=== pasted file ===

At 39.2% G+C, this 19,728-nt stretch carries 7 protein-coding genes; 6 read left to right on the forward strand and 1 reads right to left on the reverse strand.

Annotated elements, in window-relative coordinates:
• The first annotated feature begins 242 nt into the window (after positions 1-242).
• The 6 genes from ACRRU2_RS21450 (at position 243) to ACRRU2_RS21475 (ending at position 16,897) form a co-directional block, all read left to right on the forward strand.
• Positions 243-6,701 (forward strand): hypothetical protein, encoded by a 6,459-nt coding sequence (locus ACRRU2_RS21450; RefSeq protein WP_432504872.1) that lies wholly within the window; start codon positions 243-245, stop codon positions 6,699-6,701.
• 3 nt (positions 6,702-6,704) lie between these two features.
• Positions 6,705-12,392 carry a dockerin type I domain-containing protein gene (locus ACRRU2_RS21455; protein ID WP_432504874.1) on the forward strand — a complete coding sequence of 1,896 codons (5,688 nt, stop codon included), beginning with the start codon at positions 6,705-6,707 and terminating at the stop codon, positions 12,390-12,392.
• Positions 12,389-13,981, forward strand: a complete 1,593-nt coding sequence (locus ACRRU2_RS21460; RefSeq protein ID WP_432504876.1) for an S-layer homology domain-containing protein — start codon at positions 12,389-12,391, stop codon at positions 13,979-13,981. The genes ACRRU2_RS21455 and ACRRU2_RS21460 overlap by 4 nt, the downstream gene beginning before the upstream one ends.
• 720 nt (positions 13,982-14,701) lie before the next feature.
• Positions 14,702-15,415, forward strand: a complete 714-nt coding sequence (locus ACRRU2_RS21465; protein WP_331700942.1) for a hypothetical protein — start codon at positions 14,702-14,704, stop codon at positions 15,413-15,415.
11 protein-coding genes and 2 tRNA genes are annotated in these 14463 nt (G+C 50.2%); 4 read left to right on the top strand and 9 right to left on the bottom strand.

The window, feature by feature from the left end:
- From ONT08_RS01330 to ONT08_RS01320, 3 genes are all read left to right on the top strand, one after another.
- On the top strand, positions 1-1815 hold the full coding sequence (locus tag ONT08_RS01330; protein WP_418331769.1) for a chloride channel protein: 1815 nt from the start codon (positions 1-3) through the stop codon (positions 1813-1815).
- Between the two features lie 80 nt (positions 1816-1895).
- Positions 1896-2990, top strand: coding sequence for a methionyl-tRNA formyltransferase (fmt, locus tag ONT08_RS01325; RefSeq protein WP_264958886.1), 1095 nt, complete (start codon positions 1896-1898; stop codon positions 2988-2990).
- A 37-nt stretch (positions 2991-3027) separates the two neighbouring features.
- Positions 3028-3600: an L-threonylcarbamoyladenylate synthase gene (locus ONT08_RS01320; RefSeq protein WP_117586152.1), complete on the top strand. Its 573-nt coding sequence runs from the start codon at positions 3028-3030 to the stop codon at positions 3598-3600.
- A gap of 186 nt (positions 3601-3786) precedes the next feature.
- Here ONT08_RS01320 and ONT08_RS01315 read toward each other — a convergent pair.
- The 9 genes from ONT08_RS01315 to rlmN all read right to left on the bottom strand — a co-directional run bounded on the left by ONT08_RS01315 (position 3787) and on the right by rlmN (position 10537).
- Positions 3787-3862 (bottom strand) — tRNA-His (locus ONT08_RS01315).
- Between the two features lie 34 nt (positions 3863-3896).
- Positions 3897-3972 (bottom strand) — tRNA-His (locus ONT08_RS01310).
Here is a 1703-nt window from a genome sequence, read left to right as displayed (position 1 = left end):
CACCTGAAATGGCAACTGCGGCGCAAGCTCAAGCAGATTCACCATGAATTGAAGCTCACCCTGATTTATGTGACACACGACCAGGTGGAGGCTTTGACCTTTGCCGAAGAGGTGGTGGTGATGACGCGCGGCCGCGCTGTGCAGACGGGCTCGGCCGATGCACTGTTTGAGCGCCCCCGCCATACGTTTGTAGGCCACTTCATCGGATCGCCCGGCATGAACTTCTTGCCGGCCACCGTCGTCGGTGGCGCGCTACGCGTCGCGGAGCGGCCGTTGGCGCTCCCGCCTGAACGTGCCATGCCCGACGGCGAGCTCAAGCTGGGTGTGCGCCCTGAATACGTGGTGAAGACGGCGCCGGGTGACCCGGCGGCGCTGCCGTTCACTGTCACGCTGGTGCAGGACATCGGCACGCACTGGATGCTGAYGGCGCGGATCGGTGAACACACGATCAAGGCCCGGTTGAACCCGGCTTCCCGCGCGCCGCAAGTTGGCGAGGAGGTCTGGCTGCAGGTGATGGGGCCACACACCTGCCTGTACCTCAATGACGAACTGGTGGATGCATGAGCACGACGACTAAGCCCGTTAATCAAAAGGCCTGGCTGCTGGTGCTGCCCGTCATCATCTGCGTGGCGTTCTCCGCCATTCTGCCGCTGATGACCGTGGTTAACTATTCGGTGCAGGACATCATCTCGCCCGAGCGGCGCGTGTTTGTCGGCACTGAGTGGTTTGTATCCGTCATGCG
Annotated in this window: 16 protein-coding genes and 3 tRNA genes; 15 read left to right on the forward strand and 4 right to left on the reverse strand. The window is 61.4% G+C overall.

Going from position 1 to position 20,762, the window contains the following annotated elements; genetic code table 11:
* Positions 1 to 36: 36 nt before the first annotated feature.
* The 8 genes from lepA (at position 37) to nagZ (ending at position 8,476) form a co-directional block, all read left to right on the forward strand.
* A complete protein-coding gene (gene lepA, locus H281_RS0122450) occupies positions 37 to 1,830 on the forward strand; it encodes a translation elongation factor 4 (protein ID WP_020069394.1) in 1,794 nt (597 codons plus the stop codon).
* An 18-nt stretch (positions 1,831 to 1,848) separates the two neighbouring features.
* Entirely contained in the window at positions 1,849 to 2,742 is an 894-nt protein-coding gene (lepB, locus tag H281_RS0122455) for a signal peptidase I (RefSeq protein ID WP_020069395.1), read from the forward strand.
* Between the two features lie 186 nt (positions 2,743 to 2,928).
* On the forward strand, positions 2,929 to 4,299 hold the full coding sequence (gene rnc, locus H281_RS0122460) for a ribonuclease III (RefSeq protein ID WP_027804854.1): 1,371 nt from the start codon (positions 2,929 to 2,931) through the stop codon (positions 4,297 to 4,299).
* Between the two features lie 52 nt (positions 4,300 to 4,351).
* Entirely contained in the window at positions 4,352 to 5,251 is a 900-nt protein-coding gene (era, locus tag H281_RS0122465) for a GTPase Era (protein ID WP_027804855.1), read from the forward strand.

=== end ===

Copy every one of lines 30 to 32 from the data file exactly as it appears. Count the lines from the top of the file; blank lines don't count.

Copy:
* The 8 genes from lepA (at position 37) to nagZ (ending at position 8,476) form a co-directional block, all read left to right on the forward strand.
* A complete protein-coding gene (gene lepA, locus H281_RS0122450) occupies positions 37 to 1,830 on the forward strand; it encodes a translation elongation factor 4 (protein ID WP_020069394.1) in 1,794 nt (597 codons plus the stop codon).
* An 18-nt stretch (positions 1,831 to 1,848) separates the two neighbouring features.